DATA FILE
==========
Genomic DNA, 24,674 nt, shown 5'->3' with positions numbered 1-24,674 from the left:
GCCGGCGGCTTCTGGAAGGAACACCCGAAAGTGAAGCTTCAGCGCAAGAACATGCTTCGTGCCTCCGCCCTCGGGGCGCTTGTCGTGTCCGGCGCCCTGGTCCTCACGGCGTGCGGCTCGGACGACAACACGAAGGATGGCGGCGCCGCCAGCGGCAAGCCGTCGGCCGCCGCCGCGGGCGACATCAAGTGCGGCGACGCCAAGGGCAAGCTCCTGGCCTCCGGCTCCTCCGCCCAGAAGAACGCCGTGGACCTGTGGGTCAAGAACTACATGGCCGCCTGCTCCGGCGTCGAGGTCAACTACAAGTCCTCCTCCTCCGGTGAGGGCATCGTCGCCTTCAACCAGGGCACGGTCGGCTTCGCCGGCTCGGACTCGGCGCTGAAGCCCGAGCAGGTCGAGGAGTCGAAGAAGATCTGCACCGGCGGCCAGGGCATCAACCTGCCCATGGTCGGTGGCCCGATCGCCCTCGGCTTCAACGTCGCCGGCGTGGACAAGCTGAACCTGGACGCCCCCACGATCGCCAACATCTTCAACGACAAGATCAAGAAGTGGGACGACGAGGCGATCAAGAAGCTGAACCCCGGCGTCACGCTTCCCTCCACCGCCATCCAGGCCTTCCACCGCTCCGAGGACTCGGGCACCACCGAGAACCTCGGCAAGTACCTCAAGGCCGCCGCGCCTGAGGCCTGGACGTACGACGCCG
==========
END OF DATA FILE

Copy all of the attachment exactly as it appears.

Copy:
Genomic DNA, 24,674 nt, shown 5'->3' with positions numbered 1-24,674 from the left:
GCCGGCGGCTTCTGGAAGGAACACCCGAAAGTGAAGCTTCAGCGCAAGAACATGCTTCGTGCCTCCGCCCTCGGGGCGCTTGTCGTGTCCGGCGCCCTGGTCCTCACGGCGTGCGGCTCGGACGACAACACGAAGGATGGCGGCGCCGCCAGCGGCAAGCCGTCGGCCGCCGCCGCGGGCGACATCAAGTGCGGCGACGCCAAGGGCAAGCTCCTGGCCTCCGGCTCCTCCGCCCAGAAGAACGCCGTGGACCTGTGGGTCAAGAACTACATGGCCGCCTGCTCCGGCGTCGAGGTCAACTACAAGTCCTCCTCCTCCGGTGAGGGCATCGTCGCCTTCAACCAGGGCACGGTCGGCTTCGCCGGCTCGGACTCGGCGCTGAAGCCCGAGCAGGTCGAGGAGTCGAAGAAGATCTGCACCGGCGGCCAGGGCATCAACCTGCCCATGGTCGGTGGCCCGATCGCCCTCGGCTTCAACGTCGCCGGCGTGGACAAGCTGAACCTGGACGCCCCCACGATCGCCAACATCTTCAACGACAAGATCAAGAAGTGGGACGACGAGGCGATCAAGAAGCTGAACCCCGGCGTCACGCTTCCCTCCACCGCCATCCAGGCCTTCCACCGCTCCGAGGACTCGGGCACCACCGAGAACCTCGGCAAGTACCTCAAGGCCGCCGCGCCTGAGGCCTGGACGTACGACGCCG